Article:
On February 10, Pat Reightley, pilot for CP Management, began feeling heartburn-like symptoms after landing a Bombardier Global 5000 in Johor Bahru, Malaysia. After walking to the store for over-the-counter medications, Reightley began experiencing difficulty breathing, elevated perspiration, and severe chest pain. Uncertain with the location and quality of nearby healthcare facilities, he returned to his hotel room and slept for nearly twenty hours. After waking, Reightley attempted a few minutes in the gym where the symptoms became impossible to ignore.
As an employee of CP Management, Reightley had access to Remote Medical International’s Topside Assistance, a 24/7 telemedicine service that provides members with comprehensive medical advice and logistical support worldwide.
“[RMI Medical Coordination Specialist] Teal Harbin didn’t miss a beat,” said Reightley. “She was very calm, collected, reassuring, and professional. I gave her the particulars, and she had a doctor from George Washington University (GWU) on the phone in under twenty seconds.”
As a practicing paramedic, Harbin understands the importance of calm yet immediate action in the face of medical emergencies. According to Harbin, Reightley was undecided about seeking medical attention but the description of his symptoms detailed a major cardiac event, which caused Harbin to escalate the case to GWU.
“GWU and RMI understand the limits and capabilities of remote areas,” said Harbin. “Together, we were able to assess the best course of action in a part of the world that is otherwise difficult to navigate from a medical emergency standpoint.”
While Reightley spoke with the GWU physician, Harbin utilized an online database of international medical facilities to locate the nearest and most reliable cardiac facility. Without an appropriate option in the immediate area, Harbin quickly organized medical transport out of Malaysia and into Singapore where Reightley could receive advanced care. Harbin contacted a Singaporean ambulance company, coordinated border crossing logistics, and called ahead to Singapore General Hospital to alert the staff of his arrival.
“Within fifteen seconds of talking to the GWU physician, he told me that an ambulance was en route and a hospital had been selected,” said Reightley. “I was relieved that I was going to a hospital that had been carefully selected because I didn’t know what kind of care I would have received nearby.”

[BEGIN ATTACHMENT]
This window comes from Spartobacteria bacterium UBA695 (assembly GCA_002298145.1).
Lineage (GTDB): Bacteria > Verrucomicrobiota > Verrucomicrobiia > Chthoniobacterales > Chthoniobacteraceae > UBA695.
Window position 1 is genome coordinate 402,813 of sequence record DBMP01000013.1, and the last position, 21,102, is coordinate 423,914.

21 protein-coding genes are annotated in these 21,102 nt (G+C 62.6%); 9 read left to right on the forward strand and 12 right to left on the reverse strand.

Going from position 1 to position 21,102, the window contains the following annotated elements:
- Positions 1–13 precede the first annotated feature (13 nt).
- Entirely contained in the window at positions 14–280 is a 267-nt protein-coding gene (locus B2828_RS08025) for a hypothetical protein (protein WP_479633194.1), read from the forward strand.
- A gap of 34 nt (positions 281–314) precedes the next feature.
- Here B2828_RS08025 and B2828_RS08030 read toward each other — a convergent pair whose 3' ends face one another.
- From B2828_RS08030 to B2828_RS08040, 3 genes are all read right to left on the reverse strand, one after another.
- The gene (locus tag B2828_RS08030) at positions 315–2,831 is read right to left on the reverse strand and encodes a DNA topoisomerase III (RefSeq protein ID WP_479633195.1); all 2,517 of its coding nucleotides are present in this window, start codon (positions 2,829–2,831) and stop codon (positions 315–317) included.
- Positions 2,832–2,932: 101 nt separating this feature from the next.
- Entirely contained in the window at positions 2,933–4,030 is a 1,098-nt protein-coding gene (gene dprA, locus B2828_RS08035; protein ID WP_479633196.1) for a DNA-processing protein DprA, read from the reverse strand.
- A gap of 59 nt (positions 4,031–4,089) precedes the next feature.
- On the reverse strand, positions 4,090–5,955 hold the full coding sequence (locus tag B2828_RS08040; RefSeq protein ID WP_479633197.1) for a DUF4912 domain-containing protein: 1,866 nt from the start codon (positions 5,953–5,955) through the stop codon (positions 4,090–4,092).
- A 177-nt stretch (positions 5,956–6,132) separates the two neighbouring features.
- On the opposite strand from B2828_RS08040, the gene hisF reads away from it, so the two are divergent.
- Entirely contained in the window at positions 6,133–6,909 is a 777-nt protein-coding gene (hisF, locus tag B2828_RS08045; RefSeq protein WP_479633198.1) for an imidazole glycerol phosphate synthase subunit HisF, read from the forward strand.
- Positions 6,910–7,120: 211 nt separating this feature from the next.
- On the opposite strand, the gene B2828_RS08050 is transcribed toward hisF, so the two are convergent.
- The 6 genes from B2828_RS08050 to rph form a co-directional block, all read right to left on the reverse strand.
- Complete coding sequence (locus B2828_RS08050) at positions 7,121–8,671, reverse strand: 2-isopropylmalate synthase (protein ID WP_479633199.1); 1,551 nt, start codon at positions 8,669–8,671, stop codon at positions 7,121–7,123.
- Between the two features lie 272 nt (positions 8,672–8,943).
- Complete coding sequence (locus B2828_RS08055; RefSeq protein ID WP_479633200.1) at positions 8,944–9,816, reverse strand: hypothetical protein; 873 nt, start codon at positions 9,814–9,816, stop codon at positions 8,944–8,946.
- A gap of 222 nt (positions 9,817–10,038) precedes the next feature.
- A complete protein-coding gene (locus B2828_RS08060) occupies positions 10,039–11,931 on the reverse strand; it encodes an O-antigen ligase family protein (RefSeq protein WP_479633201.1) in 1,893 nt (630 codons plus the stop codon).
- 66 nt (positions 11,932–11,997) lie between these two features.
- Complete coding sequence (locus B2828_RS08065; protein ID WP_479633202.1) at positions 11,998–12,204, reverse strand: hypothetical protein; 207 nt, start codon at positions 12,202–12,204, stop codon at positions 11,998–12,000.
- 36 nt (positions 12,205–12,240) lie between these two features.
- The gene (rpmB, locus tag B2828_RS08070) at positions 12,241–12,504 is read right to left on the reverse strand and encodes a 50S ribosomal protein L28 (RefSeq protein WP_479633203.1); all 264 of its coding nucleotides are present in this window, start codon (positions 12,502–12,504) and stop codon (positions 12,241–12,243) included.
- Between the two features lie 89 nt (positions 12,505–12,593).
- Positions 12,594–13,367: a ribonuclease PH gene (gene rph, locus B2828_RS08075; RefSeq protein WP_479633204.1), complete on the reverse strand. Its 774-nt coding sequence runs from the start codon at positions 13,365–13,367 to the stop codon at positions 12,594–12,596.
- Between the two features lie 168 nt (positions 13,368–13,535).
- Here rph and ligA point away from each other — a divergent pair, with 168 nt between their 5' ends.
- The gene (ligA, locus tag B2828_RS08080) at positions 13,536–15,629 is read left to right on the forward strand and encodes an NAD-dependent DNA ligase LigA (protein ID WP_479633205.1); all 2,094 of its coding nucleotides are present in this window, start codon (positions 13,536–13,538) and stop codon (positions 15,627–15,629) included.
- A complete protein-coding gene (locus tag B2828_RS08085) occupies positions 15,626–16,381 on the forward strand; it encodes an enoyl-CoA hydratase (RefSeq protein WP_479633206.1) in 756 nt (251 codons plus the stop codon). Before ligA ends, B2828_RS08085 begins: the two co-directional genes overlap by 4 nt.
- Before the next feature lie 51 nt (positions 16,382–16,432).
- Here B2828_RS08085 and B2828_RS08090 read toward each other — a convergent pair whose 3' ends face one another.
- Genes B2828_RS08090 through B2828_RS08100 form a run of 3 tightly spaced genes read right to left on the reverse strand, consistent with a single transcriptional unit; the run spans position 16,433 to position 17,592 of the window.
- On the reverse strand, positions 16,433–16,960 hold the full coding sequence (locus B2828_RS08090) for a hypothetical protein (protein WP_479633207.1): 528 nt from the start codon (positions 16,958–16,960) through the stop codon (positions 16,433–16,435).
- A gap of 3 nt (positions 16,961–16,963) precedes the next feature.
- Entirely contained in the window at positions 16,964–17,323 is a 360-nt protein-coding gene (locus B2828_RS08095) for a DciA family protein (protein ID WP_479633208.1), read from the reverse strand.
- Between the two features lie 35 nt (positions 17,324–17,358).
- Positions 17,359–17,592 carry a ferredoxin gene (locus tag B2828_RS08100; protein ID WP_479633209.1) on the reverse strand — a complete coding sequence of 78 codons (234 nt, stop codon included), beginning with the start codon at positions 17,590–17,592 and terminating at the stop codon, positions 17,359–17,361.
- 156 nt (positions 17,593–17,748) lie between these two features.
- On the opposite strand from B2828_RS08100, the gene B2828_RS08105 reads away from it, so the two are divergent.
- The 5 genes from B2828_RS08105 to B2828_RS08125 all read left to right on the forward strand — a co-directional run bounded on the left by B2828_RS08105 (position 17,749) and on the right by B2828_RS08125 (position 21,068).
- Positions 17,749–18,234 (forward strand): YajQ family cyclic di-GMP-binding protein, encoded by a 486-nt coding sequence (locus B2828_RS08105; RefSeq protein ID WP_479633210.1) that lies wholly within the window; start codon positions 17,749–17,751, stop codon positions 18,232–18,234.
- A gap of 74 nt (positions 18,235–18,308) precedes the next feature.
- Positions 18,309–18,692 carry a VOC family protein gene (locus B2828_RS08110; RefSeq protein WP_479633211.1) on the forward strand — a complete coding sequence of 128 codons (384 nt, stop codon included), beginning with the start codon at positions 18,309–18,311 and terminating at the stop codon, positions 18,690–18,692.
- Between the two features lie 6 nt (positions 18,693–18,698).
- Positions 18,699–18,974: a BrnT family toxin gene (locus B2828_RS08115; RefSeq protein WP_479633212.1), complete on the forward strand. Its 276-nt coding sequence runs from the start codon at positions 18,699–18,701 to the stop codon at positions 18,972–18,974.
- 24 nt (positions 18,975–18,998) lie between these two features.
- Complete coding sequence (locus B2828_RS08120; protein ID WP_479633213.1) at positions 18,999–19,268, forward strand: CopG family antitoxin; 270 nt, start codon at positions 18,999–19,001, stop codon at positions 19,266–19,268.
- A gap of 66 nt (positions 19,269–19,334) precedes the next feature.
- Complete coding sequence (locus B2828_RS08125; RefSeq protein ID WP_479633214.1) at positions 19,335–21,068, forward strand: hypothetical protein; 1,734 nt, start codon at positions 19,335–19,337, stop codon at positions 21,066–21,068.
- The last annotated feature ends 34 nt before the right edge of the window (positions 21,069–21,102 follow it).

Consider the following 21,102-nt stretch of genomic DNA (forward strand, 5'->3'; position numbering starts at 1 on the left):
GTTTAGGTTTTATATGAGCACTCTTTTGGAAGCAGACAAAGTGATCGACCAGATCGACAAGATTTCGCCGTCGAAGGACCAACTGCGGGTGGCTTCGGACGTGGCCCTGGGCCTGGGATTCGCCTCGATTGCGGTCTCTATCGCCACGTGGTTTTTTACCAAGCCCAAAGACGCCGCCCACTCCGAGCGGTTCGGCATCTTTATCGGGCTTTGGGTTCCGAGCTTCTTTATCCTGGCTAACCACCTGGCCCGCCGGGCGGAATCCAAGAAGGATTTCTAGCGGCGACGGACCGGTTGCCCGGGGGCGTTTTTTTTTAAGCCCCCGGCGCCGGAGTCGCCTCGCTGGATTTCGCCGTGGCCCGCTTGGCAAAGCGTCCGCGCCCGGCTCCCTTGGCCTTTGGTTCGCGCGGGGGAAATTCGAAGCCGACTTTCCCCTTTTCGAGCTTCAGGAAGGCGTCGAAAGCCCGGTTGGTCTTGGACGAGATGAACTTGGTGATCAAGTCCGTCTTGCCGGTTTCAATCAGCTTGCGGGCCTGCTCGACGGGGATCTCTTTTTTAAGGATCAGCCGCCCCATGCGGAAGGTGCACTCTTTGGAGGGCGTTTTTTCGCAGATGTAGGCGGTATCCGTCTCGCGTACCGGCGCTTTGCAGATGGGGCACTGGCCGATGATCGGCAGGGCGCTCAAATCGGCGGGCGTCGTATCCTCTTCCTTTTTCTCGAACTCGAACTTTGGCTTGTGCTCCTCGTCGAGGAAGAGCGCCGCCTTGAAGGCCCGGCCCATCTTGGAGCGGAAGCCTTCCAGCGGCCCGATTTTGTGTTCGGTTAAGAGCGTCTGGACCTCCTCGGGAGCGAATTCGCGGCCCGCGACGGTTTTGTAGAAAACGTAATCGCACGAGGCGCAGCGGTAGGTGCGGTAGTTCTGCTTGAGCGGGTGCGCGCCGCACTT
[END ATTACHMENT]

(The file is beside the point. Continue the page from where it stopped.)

“In any medical situation, time is your enemy,” said Harbin, “but when it comes to the heart, time is tissue. We made sure to get him to a hospital with all of the necessary capabilities to avoid a second transfer.”
In response to Reightley’s request, Harbin contacted his wife and informed her of the situation. “It’s never easy to receive the news that someone you love is being sent to a hospital in a foreign country,” said Harbin. “I calmly explained the details, answered her questions, and made sure she was okay.”
Within five minutes of arriving to the hospital, a cardiologist reviewed Reightley’s blood work, EKG, and vitals testing and determined that he was having a significant cardiac event. Harbin maintained contact with Pat’s care providers to ensure that he was receiving proper treatment.
“Part of my job is to prepare for the worst,” said Harbin. “While [Reightley] was being treated, I organized back-up plans that included sending a medical representative, additional hospital transfers, or medical transport back to the United States.”
Fortunately, according to Reightley, “the right choice was made.” He reported that he was impressed with the care that he received and stated that the medical care and bedside manner was very professional.
Prior to discharge, Harbin found Reightley a hotel in the area and relayed all information along to his wife. To ensure seamless care upon his return home to the United States, Harbin linked Reightley’s doctor in Singapore with a GWU physician who passed the details of his case onto Pat’s primary doctor in Washington State.
“Contacting RMI Topside Assistance may have very well saved our employee’s life,” said CP Management Chief Pilot Tim Lawson. “Everyone in the company receives invaluable peace of mind from RMI’s medical support services, and we are grateful for their expertise.”
RMI is happy to report that Reightley regained his FAA medical clearance last week and completed his first flight back on June 24.
“Being able to communicate with RMI and U.S.-based medical care made all of the difference,” said Reightley. “Everyone stepped up to the plate, and I am very thankful.”